Adobe unveils Flash Player security update

Software update

Software vendor Adobe has announced an update for its popular Flash Player.

The new version fixes a number of security holes, including critical vulnerabilities that could result in memory corruption, stack overflows, security bypasses, null dereferencing and DLL hijacking.

Most of the addressed flaws deal with problems that could help hackers execute code on a user's machine.

These updates address vulnerabilities that could cause a crash or allow an attacker to take control of an affected system.

It also includes enhancements to the security of the code on a variety of platforms.

For instance, the Windows version of Flash Player now sports a production version of Flash Player Protected Mode for Firefox. This sandboxes the code in the browser, making it more difficult for hackers to access other processes on a user's machine.

"These updates address vulnerabilities that could cause a crash and potentially allow an attacker to take control of the affected system," said Adobe in an advisory.

Mac users get silent updating in the background. This runs a daemon on the machine every hour to check for updates on Adobe's servers. When updates are available, it downloads them once a response has been obtained.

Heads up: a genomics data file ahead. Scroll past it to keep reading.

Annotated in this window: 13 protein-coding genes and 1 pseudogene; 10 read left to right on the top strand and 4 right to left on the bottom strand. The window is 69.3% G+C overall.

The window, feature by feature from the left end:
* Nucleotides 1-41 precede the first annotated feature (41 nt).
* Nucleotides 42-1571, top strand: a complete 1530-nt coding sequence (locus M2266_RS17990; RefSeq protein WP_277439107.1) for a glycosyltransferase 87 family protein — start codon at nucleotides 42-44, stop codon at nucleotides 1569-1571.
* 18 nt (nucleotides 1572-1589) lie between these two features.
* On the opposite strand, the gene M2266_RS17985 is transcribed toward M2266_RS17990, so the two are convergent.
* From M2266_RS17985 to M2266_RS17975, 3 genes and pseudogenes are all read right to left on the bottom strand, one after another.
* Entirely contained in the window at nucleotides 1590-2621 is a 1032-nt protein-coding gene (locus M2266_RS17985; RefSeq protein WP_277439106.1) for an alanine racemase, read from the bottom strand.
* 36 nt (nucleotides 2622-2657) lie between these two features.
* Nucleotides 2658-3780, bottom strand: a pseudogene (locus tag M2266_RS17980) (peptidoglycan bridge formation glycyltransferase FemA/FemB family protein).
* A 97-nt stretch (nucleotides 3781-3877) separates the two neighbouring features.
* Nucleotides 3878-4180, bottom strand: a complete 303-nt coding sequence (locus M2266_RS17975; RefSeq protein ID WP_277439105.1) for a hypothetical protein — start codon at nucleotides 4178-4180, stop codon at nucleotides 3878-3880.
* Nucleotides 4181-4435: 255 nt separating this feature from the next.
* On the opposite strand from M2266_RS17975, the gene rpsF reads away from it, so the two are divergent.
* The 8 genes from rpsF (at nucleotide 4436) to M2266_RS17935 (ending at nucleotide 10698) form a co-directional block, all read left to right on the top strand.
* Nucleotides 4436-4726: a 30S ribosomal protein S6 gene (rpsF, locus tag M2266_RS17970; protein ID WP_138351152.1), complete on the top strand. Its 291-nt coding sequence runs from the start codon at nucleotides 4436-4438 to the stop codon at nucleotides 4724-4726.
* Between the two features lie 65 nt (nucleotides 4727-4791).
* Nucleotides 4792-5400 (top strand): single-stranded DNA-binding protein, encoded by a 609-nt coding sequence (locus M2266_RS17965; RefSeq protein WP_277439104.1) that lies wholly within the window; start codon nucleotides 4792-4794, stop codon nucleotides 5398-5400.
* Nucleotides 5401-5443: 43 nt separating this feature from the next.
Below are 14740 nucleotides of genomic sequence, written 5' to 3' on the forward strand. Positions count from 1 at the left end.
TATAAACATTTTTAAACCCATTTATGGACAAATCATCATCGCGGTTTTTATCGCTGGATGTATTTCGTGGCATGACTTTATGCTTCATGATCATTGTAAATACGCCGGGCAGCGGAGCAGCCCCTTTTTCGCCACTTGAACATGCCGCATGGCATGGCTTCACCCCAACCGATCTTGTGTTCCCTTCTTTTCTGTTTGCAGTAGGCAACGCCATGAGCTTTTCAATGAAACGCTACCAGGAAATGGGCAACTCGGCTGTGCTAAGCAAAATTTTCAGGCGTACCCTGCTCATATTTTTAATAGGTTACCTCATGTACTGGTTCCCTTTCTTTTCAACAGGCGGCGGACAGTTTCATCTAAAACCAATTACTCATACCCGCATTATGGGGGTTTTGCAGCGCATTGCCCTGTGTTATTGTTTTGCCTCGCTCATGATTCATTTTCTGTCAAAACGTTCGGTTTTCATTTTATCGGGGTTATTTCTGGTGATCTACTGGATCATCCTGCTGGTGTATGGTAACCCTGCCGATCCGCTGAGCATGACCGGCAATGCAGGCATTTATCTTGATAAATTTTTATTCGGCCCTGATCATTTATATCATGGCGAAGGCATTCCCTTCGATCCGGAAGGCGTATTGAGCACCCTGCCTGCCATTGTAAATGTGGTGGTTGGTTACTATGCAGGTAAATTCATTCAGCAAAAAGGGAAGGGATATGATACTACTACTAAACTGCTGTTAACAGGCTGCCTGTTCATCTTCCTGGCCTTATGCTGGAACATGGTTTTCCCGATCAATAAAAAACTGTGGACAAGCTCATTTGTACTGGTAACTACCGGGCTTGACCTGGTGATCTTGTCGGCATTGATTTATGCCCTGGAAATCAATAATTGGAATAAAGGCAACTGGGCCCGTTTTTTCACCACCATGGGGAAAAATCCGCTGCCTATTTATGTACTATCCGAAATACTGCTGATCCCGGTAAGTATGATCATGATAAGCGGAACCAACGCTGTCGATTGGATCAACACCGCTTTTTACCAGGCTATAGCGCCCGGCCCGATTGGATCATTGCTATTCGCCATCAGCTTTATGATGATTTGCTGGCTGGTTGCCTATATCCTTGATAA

This feature can be disabled in the Flash Player preferences menu.

Adobe has also signed the code on the Mac version in readiness for the Mac OS X release of Mountain Lion.

The next version of Apple's operating system will feature "GateKeeper". This is designed to protect users from malware while downloading applications on to their computers.

"Starting with Flash Player 11.3, Adobe has started signing releases for Mac OS X using an Apple Developer ID certificate," said Brad Arkin, Adobe's senior director of security, products and services, on a company blog.

When the Gatekeeper function is set to 'Mac App Store and identified developers,' end-users would "be able to install Flash Player without being blocked," added Arkin.

Flash Player on Windows and Macintosh will get updated to version 11.3.300.257, while Linux gets updated to All previous versions should be treated as vulnerable to attack from criminals.

Rene Millman

Rene Millman is a freelance writer and broadcaster who covers cybersecurity, AI, IoT, and the cloud. He also works as a contributing analyst at GigaOm and has previously worked as an analyst for Gartner covering the infrastructure market. He has made numerous television appearances to give his views and expertise on technology trends and companies that affect and shape our lives. You can follow Rene Millman on Twitter.